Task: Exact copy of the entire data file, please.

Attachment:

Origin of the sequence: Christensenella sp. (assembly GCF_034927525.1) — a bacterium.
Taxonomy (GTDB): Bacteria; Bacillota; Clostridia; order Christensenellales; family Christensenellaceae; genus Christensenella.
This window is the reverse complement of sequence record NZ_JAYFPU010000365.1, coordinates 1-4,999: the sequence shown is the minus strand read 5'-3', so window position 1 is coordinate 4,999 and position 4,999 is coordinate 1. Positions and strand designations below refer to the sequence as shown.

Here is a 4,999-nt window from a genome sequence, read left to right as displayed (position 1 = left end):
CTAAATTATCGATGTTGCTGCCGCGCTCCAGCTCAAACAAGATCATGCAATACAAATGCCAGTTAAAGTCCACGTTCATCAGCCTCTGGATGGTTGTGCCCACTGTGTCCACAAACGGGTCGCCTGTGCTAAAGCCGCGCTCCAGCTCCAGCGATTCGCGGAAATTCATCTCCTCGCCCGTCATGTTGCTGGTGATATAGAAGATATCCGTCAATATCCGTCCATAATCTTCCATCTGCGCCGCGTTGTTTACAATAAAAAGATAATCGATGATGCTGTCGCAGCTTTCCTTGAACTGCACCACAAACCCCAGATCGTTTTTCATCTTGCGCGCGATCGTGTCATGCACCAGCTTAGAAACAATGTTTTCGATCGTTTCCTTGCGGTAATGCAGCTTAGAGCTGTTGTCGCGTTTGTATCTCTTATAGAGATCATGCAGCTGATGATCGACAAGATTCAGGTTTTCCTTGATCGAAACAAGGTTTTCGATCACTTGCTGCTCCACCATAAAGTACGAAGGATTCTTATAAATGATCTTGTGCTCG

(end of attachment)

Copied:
Origin of the sequence: Christensenella sp. (assembly GCF_034927525.1) — a bacterium.
Taxonomy (GTDB): Bacteria; Bacillota; Clostridia; order Christensenellales; family Christensenellaceae; genus Christensenella.
This window is the reverse complement of sequence record NZ_JAYFPU010000365.1, coordinates 1-4,999: the sequence shown is the minus strand read 5'-3', so window position 1 is coordinate 4,999 and position 4,999 is coordinate 1. Positions and strand designations below refer to the sequence as shown.

Here is a 4,999-nt window from a genome sequence, read left to right as displayed (position 1 = left end):
CTAAATTATCGATGTTGCTGCCGCGCTCCAGCTCAAACAAGATCATGCAATACAAATGCCAGTTAAAGTCCACGTTCATCAGCCTCTGGATGGTTGTGCCCACTGTGTCCACAAACGGGTCGCCTGTGCTAAAGCCGCGCTCCAGCTCCAGCGATTCGCGGAAATTCATCTCCTCGCCCGTCATGTTGCTGGTGATATAGAAGATATCCGTCAATATCCGTCCATAATCTTCCATCTGCGCCGCGTTGTTTACAATAAAAAGATAATCGATGATGCTGTCGCAGCTTTCCTTGAACTGCACCACAAACCCCAGATCGTTTTTCATCTTGCGCGCGATCGTGTCATGCACCAGCTTAGAAACAATGTTTTCGATCGTTTCCTTGCGGTAATGCAGCTTAGAGCTGTTGTCGCGTTTGTATCTCTTATAGAGATCATGCAGCTGATGATCGACAAGATTCAGGTTTTCCTTGATCGAAACAAGGTTTTCGATCACTTGCTGCTCCACCATAAAGTACGAAGGATTCTTATAAATGATCTTGTGCTCG